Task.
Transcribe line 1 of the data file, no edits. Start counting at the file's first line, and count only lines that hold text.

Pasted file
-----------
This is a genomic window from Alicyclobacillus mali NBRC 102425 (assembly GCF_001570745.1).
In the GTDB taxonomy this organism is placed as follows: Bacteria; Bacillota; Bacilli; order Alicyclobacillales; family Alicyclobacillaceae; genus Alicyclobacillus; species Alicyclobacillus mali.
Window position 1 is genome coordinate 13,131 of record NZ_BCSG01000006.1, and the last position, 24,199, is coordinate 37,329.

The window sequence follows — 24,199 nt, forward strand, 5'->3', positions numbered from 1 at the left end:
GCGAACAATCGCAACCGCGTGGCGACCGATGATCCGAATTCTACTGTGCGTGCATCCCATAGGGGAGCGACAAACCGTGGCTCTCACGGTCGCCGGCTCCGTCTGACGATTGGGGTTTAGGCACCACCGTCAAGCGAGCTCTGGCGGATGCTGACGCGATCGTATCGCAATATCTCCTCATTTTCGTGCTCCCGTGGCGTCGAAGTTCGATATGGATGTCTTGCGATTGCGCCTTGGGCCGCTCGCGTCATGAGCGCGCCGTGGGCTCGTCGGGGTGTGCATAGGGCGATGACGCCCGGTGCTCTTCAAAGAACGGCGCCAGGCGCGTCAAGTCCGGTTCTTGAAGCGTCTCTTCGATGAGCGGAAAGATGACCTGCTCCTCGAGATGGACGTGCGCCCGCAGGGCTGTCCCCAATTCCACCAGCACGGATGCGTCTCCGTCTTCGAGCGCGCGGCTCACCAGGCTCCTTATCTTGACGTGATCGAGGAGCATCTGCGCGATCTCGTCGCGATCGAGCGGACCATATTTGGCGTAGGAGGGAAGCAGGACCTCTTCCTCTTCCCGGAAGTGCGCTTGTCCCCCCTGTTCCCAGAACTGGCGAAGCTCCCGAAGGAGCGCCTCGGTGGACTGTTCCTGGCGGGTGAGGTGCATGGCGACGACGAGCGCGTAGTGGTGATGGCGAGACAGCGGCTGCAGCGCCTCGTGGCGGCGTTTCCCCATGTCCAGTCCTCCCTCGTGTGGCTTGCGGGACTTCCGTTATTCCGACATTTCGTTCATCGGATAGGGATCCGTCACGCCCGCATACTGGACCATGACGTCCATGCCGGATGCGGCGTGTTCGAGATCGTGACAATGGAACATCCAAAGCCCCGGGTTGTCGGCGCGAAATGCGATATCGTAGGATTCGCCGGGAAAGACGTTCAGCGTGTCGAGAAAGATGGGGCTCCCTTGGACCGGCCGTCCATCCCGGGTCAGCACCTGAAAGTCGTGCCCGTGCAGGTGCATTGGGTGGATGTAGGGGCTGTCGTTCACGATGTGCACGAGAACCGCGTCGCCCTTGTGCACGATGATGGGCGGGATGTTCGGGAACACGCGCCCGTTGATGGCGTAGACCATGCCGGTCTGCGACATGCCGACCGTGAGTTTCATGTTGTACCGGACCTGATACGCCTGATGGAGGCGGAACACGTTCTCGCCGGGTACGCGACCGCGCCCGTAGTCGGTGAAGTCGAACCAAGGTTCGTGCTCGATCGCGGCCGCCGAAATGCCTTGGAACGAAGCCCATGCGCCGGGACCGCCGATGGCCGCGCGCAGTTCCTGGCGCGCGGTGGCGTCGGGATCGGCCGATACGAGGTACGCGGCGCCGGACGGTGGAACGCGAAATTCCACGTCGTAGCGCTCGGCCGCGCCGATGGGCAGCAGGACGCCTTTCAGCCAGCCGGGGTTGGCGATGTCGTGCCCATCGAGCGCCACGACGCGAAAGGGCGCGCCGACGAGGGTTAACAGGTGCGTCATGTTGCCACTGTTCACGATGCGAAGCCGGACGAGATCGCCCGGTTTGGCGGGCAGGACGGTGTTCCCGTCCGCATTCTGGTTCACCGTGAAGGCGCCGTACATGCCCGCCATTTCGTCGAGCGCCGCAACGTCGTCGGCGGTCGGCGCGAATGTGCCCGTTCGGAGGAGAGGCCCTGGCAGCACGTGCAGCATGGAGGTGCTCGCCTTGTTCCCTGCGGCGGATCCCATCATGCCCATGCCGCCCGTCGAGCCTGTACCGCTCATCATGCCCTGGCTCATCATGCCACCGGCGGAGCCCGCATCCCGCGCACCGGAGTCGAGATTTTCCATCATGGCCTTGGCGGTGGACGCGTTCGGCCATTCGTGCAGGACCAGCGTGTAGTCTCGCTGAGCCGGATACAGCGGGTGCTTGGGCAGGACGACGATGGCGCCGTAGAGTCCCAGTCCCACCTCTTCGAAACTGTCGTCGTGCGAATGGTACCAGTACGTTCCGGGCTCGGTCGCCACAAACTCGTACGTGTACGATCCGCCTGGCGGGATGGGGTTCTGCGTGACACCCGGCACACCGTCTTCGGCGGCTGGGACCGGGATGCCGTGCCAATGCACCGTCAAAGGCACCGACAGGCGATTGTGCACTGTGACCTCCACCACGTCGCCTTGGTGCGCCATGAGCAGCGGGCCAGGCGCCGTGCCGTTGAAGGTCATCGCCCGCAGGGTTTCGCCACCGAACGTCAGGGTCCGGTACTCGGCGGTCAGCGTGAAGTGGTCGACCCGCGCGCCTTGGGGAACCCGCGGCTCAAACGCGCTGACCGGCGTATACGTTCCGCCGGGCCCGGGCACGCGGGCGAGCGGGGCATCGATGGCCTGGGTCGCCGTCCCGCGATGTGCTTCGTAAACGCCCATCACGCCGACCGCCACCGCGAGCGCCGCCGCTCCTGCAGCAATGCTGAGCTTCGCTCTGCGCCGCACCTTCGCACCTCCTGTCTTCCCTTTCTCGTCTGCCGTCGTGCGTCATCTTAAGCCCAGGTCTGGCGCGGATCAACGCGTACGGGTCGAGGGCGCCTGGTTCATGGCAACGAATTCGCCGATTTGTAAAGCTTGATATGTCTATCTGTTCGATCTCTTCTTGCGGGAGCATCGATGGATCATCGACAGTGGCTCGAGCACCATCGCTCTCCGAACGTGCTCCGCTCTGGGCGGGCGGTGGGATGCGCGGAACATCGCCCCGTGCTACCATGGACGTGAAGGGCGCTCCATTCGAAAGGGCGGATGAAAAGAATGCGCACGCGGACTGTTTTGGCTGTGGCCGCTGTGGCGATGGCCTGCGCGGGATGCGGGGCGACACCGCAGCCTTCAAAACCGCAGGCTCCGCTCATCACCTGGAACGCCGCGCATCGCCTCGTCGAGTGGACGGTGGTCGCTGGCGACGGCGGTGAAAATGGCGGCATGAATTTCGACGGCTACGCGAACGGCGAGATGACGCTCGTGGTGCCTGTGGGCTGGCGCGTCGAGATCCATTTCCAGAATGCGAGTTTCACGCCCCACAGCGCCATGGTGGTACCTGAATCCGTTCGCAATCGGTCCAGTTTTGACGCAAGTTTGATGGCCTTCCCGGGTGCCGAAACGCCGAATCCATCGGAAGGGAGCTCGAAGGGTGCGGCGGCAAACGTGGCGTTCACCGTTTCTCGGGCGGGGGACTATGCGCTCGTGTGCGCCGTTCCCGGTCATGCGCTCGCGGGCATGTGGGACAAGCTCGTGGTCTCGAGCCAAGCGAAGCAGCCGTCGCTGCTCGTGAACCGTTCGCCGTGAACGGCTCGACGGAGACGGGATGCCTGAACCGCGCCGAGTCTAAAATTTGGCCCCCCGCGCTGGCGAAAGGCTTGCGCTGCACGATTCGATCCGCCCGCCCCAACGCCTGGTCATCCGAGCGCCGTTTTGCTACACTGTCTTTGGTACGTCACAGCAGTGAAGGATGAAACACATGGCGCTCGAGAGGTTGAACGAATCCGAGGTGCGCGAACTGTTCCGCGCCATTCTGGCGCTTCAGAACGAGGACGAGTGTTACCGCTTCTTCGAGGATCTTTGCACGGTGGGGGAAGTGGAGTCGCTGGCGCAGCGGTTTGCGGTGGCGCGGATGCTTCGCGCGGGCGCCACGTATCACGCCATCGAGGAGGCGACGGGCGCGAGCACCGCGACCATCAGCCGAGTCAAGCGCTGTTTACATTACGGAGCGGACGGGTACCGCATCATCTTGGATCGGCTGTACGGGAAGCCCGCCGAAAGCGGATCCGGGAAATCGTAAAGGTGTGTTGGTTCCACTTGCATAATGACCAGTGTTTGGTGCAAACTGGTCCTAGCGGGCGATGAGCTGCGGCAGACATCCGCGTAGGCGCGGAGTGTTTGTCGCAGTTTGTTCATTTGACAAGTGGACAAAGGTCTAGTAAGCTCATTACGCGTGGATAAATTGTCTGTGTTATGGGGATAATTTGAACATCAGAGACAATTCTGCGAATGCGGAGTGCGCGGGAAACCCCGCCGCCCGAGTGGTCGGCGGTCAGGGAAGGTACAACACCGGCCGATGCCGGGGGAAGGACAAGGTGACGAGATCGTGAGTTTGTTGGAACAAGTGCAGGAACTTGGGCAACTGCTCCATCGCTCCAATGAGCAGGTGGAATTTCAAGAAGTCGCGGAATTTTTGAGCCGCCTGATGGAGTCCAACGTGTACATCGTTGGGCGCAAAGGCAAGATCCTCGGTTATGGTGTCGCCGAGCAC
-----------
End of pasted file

This is a genomic window from Alicyclobacillus mali NBRC 102425 (assembly GCF_001570745.1).